A 4.4-magnitude tremor struck on Saturday evening followed by a 4.6 magnitude shock about 16 minutes later.
Worried residents and tourists gathered in the middle of the town’s main square after getting as far away from buildings as possible.
The tremors are among the strongest aftershocks since an earthquake on Friday morning that killed two men on Kos and injured nearly 500 other people across the Aegean Sea region.
Frightened residents and tourists slept out doors on the island following Friday’s quake because they were too afraid to sleep in their homes or hotels.
Dozens of aftershocks have been felt on the island and John Grant, a 60-year-old tourist from Britain, said he felt safer sleeping outside.
“Coming from somewhere that doesn’t have earthquakes, you don’t understand,” he said from his makeshift bed on a lounge chair. “So to me it was very frightening being in the building. But being outside, I know I’m safe.”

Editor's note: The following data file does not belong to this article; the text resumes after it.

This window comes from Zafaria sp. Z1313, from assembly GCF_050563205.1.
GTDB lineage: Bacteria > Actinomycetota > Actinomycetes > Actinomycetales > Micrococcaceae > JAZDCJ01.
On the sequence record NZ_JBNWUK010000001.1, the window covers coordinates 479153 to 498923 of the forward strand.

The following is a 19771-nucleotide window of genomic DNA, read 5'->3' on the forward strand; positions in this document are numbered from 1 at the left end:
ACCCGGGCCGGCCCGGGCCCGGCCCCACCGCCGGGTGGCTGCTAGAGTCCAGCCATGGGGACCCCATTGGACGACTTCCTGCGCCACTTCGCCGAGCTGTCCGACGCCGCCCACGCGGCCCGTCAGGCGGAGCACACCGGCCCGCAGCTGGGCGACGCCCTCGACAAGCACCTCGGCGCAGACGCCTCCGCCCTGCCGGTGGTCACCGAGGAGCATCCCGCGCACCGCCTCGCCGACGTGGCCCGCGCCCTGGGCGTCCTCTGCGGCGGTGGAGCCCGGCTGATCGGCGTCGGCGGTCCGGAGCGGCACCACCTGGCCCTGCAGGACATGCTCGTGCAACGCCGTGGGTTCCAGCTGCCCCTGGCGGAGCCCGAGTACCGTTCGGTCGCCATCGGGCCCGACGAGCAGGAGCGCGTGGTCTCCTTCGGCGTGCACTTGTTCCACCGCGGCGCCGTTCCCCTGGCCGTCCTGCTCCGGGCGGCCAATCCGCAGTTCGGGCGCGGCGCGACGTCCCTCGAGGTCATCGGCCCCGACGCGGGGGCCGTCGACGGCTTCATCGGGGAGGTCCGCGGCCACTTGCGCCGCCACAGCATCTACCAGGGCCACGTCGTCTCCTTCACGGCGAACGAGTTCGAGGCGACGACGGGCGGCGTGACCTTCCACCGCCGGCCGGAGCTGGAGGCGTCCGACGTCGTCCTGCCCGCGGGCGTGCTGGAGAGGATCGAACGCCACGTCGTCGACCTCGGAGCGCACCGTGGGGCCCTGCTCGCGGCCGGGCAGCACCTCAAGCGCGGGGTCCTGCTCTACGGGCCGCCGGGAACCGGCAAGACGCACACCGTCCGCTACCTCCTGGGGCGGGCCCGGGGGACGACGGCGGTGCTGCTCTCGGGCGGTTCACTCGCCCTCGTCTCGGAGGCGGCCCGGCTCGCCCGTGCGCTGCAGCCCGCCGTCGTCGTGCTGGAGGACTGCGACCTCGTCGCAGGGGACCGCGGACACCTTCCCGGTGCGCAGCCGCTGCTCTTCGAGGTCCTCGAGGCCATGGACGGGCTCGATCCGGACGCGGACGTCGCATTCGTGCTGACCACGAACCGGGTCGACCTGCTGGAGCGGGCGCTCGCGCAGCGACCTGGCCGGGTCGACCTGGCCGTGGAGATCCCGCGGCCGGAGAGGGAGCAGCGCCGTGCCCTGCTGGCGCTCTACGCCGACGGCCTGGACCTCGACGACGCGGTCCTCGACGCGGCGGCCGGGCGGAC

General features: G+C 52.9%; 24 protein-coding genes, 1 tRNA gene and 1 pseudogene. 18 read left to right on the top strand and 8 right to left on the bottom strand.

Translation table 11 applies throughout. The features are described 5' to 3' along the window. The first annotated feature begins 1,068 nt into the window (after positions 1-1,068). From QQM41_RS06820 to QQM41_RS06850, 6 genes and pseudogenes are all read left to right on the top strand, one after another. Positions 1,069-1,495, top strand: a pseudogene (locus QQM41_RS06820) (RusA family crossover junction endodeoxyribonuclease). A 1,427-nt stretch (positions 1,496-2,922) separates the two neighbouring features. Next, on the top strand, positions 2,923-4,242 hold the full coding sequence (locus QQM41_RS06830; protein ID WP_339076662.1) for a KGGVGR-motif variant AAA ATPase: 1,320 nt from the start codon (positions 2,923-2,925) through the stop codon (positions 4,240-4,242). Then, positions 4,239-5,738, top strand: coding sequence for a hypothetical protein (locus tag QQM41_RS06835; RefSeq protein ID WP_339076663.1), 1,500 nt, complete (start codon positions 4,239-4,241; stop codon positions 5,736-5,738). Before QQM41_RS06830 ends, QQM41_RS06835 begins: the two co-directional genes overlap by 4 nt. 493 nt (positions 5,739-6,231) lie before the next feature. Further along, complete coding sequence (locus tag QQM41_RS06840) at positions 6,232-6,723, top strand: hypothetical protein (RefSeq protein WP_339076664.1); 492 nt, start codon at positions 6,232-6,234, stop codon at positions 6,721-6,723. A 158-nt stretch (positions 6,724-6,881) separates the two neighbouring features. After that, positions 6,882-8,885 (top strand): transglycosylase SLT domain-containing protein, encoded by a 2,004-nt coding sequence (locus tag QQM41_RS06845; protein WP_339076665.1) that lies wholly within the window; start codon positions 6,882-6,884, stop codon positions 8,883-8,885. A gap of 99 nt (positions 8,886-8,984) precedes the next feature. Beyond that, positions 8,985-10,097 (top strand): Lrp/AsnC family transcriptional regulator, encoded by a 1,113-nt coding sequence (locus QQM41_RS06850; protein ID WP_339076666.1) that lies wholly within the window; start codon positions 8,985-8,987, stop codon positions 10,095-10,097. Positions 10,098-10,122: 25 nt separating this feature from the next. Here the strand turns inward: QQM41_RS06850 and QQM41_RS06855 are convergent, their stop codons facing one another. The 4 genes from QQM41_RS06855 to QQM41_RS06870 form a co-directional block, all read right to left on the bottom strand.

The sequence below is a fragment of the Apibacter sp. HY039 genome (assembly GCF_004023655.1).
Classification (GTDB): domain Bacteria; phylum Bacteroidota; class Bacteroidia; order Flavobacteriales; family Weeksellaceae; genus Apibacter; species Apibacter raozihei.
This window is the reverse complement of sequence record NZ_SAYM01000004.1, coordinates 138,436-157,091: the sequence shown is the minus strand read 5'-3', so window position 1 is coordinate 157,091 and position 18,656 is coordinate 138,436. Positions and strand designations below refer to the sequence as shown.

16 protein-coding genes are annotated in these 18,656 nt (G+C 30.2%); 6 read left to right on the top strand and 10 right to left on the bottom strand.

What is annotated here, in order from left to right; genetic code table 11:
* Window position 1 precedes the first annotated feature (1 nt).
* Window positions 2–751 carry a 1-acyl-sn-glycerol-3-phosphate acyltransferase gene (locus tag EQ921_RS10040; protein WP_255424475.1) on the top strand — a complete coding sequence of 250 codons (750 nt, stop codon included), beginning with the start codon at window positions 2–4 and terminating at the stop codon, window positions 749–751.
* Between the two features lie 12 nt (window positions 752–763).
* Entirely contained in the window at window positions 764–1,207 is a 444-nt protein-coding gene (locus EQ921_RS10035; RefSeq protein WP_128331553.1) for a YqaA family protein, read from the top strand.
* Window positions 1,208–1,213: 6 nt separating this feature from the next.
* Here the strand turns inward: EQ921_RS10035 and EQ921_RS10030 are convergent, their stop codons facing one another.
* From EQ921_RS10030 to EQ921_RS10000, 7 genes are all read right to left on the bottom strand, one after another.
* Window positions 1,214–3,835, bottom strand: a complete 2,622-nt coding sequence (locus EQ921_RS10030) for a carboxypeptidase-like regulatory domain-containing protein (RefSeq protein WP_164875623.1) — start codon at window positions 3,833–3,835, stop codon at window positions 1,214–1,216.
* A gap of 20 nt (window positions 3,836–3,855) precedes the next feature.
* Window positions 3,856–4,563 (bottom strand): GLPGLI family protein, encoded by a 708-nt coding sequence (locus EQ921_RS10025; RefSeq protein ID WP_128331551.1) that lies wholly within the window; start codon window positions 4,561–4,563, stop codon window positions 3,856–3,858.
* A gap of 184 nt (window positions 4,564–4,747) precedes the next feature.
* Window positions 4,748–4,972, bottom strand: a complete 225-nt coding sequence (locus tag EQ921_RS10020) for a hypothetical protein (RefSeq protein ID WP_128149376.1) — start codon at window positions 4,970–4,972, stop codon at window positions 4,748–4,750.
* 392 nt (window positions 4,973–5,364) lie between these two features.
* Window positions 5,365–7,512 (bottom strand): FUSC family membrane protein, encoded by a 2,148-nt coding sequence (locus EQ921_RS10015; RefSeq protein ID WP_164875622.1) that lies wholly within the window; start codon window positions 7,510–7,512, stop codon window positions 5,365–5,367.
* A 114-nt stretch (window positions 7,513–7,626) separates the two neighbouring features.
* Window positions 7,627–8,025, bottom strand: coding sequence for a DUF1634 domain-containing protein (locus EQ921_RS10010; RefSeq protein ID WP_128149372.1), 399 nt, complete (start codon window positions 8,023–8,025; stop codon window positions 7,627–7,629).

About 350 of the injuries occurred in Turkey, in Bodrum and other beach resorts, as people fled buildings and as a sea swell flung cars off the road and pushed boats ashore.
Seismologists said the shallow depth of the undersea quake on Friday was to blame for the damage.
In Kos, the quake damaged the island’s main port, forcing ferries to divert to the smaller port of Kefalos on the island’s southwestern coast.
The US Geological Survey measured the quake at magnitude 6.7, with Greek and Turkish estimates slightly lower.
Two men, a Turk and a Swede, were killed when a wall collapsed into a popular bar in the Old Town of Kos.
The most seriously injured in Greece were airlifted to hospitals on the mainland and the southern island of Crete, and at least two were still in critical condition on Saturday.